History of 22 Washington Square

22 Washington Square, the home of the Straus Institute, the Tikvah Center for Law & Jewish Civilization, and the Jean Monnet Center for International & Regional Economic Law & Justice - and its surrounds of Washington Square Park and The Row - have a fascinating history that is all New York, and which befits the home of great minds and law-and-justice-related ideas. 

Washington Square Park and “The Row”

In 1797, New York City’s Common Council acquired the land that is now New York’s Washington Square Park for use as a “Potter's Field”, or common burial ground.  The field was also used for public executions, giving rise to the tale of the Hangman’s Elm which stands in the northwest corner of the park.  The site was used as the Washington Military Parade Ground in 1826, and became a public park in 1827.  Following this designation, a number of wealthy and prominent families, escaping the disease and congestion of downtown Manhattan, moved into the area and built the distinguished Greek Revival mansions that still line the Square’s north side.  In 1835, Washington Square Park hosted the first public demonstration of the telegraph by Samuel F.B. Morse, a professor at New York University.  New York University has been located on the Square since the 1830s, and occupies the late-nineteenth century buildings on the east, as well as structures of more recent vintage on the south. 

22 Washington Square is one of the stretch of 13 grand town houses that grace the north side of the Square, known as “The Row”.   Considered among the finest Greek Revival dwellings in New York, the houses on The Row were planned as high-end housing and built all together between 1829 and 1833.  The Row’s developers leased property from Sailors’ Snug Harbor, a seamen’s charitable organization that owned acreage north of the park. The first seven houses were completed within two years, with the other six following shortly after. 

The prestigious houses on The Row are built of red brick in Flemish bond, with entrances flanked by Ionic and Doric columns, and marble balustrades.  Their first occupants were leading merchants, bankers, statesmen and military officers whose families formed a rigid social caste, later evoked in Henry James's 1881 novel ''Washington Square.''  Indeed, one of the houses on The Row provided the setting for the novel.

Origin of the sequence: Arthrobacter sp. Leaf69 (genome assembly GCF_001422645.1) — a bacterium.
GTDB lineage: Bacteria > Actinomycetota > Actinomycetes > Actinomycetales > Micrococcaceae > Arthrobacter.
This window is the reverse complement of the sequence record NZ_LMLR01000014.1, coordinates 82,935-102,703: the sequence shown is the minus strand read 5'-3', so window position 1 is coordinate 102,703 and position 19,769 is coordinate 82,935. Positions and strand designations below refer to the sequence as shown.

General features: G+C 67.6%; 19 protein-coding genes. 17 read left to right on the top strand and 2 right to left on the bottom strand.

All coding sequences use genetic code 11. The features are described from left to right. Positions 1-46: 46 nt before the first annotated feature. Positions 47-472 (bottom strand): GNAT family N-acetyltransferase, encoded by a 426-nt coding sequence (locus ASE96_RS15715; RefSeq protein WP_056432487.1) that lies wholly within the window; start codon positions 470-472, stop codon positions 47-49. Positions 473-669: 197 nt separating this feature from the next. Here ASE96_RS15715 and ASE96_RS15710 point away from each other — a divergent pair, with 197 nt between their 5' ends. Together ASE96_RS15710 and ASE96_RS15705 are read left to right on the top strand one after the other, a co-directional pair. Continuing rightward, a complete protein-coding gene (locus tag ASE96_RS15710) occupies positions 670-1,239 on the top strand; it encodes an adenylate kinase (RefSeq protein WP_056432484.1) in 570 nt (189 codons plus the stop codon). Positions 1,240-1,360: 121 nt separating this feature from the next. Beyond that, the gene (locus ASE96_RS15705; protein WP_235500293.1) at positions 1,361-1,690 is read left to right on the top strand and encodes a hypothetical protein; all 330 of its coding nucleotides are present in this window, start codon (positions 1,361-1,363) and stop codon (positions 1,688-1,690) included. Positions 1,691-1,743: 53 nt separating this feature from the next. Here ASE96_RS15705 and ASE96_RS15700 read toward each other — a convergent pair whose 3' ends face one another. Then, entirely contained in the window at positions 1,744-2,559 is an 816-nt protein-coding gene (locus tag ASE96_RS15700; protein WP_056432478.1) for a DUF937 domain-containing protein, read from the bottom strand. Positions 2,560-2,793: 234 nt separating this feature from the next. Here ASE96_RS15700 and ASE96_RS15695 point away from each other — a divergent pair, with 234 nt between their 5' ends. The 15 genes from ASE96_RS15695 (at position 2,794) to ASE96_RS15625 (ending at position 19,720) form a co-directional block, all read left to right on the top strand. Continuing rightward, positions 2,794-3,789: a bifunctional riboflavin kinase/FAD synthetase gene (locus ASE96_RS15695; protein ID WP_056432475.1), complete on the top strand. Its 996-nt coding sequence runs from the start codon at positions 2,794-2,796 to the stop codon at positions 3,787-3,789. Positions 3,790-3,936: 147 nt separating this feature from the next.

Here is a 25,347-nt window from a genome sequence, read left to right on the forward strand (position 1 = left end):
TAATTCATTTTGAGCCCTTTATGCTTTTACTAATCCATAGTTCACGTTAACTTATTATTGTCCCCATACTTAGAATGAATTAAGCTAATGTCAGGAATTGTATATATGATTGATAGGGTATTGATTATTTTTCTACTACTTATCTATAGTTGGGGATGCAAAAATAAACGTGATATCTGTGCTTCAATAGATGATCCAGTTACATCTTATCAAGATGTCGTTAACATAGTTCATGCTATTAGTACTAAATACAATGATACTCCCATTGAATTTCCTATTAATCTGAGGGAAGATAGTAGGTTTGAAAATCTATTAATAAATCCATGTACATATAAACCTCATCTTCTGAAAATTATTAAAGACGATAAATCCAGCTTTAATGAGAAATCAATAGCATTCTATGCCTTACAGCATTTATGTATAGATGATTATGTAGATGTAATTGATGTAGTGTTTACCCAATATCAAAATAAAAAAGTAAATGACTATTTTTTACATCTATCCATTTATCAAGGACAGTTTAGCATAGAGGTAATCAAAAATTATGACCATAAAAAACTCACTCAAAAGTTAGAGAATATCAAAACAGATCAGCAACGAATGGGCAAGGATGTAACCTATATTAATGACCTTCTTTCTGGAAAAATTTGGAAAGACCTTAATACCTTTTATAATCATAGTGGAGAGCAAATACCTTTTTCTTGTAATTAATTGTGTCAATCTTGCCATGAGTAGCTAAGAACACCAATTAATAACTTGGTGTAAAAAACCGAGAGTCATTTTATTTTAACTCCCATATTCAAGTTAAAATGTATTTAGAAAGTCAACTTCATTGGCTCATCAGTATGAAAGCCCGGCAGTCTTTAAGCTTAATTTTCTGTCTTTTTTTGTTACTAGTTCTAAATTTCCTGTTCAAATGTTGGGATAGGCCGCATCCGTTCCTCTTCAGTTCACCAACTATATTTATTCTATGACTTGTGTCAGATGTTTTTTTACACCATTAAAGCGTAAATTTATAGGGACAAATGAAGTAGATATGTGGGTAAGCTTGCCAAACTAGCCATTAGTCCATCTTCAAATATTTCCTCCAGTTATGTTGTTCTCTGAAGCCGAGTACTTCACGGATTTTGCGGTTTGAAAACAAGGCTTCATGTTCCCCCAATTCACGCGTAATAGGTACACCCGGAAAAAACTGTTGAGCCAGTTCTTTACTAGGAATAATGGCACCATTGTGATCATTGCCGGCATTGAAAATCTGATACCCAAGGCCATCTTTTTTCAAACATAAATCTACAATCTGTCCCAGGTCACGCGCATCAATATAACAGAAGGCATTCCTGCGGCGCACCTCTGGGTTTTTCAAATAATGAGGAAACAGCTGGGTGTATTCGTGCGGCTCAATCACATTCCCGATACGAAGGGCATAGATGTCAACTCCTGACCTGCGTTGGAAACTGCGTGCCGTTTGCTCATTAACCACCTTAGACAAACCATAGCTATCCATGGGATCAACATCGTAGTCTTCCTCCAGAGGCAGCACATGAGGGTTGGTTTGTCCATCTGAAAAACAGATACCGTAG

The homes on The Row, with their luxurious appointments and elegant rear gardens, were an instant hit with haute New York; for the ensuing quarter-century, histories of the Square indicate that “Washington Square was the place to be.” By the end of the 19th century, the north side continued to attract rich and leading citizens, while the south side (now New York University) was populated with immigrants living in tenement houses.

Soon after the creation of the Department of Public Parks in 1870, the Square was redesigned and improved by M.A. Kellogg, Engineer-in-Chief, and I.A. Pilat, Chief Landscape Gardener. The marble Washington Arch was built between the years 1890 and 1892 to replace the popular wooden arch erected in 1889 to commemorate the centennial of Washington’s inauguration.


By 1939, however, when the last of the leases of the houses on The Row - from owners Sailors’ Snug Harbor, the seamen’s charitable organization - expired, society had decamped.  The Village became a bohemian bastion struggling through the Great Depression. The Row’s owners, therefore – in a move considered by architectural historians to be shocking - converted the first seven of the original town houses into a single rental-apartment block. The renovation preserved the buildings to a depth of 25 feet, then replaced the remaining structure with five floors of grimly institutional corridors that run the length of all seven houses - although not 22 Washington Square, the home of the Straus Institute, which has been beautifully renovated.

22 Washington Square

The Institute’s building, 22 Washington Square, itself has a fascinating history and set of inhabitants. 

The house was originally built for Edmund Wilkes, an attorney.  It was later owned by John Jay, the grandson and namesake of John Jay, the first Chief Justice of the Supreme Court.  During Mr. Jay’s ownership, on February 28, 1878, the house was the original meeting place of the Thursday Evening Club, a conservative social club meant to bring together the intellectual character from Columbia College with the social character of Washington Square.  The house was also home to the Russian Consulate during the early twentieth century, roughly between 1910 and 1915. 

22 Washington Square was home to Edgar and Leonora Speyer from 1919 to 1936.  The house was purchased by Mr. Speyer in 1919 for $22,000.  Mr. Speyer was a banker and a former British Baron and member of the British Privy Council, but resigned these posts due to criticism received during World War I.  Mrs. Speyer was a professional violinist and winner of the 1927 Pulitzer Prize for poetry, for “Fiddler’s Farewell.”  Mrs. Speyer attempted to remodel the house into apartments in 1936, following her husband’s death, but was denied the right to do so.  

The house was acquired by New York University in 1939 to house a new faculty club; and was designated a historic landmark in the Greenwich Village Historic District on April 29, 1969.  While owned by New York University, the house most recently hosted the University’s Admissions department.  The house was then designated as the home of the Straus Institute, and renovations to this end commenced in June 2008. 

Sources:

Research by Lauren Gambier

galilee - ©2005 photo by Alex Ringer, Israel